“When I get a little money I buy books, and if any is left I buy food and clothes,” Desiderius Erasmus has been quoted as saying. If he read like I do (more for fun than for education), he was budgeting for entertainment before necessities. He certainly would not be alone. Today, many people continue to buy DVDs and concert tickets even when they’re trying to cut down on spending.
Kim and Jason’s Escape Adulthood blog recently commented on our apparent need for entertainment, saying that “even in a period as tough as the Great Depression, people will spend their last nickel on FUN.” They cite P.T. Barnum getting people to pay for circus admission; other sources have used the cinema as an example. (Movie houses weren’t empty in the 1930s; on the contrary, they became more popular.)
Based on the salaries we pay big-name actors, athletes, and musicians, it’s obvious that our culture places a high value on entertainment, but is it really a necessity on par with food and clothing? Some would say yes. Historically, people who worked hard for their sustenance and had little time for frivolities (miners, farmers, shepherds/cowboys, etc.) were still known to enjoy community dances, group singing, and storytellers. They might not have spent much money on entertainment, but they made it a priority. Perhaps we do have an inherent need for some fun now and then.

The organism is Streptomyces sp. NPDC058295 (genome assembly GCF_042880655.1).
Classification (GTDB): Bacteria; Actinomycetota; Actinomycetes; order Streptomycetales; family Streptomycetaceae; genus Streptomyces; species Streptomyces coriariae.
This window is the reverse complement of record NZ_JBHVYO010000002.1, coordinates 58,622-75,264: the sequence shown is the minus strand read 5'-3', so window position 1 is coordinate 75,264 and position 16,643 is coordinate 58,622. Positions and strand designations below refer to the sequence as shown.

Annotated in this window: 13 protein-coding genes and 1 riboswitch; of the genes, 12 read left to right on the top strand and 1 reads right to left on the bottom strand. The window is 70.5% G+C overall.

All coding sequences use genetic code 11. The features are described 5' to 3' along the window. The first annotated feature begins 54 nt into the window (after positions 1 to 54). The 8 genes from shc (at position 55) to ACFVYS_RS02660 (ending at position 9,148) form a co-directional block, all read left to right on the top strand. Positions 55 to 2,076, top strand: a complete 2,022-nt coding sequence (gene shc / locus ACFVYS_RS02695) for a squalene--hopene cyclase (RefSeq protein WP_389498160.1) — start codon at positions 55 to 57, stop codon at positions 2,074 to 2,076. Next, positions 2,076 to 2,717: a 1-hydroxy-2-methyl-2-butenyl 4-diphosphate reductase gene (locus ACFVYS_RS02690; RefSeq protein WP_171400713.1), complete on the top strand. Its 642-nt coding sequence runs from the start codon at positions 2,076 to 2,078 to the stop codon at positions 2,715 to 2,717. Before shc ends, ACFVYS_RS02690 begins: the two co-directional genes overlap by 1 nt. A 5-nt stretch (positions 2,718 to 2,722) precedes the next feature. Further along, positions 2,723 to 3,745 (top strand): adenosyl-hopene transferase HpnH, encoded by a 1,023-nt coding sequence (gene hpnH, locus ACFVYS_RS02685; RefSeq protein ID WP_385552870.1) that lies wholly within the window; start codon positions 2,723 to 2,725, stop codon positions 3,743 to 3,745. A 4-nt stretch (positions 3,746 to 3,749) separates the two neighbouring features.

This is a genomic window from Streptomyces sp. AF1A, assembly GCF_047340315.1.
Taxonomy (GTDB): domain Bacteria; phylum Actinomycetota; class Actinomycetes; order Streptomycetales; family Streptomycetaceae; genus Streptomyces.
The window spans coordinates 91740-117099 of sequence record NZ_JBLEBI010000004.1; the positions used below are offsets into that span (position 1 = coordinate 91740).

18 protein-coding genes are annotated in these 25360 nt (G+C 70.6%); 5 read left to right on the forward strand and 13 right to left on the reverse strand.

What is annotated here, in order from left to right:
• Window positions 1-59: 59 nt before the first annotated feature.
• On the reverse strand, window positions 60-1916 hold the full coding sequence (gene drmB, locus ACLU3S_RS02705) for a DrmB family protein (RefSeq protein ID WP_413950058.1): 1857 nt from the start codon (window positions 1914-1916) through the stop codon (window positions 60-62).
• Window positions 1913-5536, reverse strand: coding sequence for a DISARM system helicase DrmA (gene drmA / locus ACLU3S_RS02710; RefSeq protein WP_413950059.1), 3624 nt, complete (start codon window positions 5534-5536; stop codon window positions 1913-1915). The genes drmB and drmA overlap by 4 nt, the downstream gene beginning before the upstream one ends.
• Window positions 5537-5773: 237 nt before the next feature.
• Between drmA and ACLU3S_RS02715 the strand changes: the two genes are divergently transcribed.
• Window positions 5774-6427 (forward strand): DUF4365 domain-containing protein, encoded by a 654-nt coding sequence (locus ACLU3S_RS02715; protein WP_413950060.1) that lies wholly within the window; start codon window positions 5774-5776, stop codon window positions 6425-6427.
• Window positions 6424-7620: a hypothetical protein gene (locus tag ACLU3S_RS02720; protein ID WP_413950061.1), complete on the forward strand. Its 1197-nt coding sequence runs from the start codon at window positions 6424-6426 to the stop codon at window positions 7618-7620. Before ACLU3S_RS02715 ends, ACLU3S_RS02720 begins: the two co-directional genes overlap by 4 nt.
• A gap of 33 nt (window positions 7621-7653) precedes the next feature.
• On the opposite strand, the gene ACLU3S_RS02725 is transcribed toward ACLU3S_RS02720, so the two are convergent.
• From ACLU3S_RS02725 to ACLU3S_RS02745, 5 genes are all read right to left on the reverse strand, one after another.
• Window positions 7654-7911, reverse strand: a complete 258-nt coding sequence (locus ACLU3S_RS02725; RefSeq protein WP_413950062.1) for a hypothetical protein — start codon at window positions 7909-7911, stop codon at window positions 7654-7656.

In fact, entertainment sometimes becomes more important when money is tight and stress is high. It could be escapism – when life gets tough, it’s much easier to go to the movies and imagine a fairytale ending than to stay home and address problems that seem overwhelming. It could also be fatalism – people believe (often erroneously) that they can do nothing to improve their financial condition, so they might as well go out and have some fun before the money runs out: Why not go to Disneyland today if I’m going to declare bankruptcy tomorrow?
For whatever reasons we crave entertainment, leaving some room in a budget for a little fun isn’t a bad idea. Making a budget too tight can easily lead to frustration, and many abandon their plans to take care of their finances when they start thinking they can’t ever enjoy themselves. When your income is needed more for other things, however, you can find less expensive alternatives to your favorite forms of entertainment. Check out books from the library (and enjoy the free programs they offer!) instead of going to the bookstore. Watch movies on TV or rent them instead of going to the theater. Attend sporting events and performances at the local high school instead of paying for their professional counterparts. You can also find new, inexpensive ways to entertain yourself – start looking for ideas.
So, Erasmus, it’s okay to budget for entertainment. Skip a meal or two if you have to. But don’t spend it all on fun – save some for other necessities.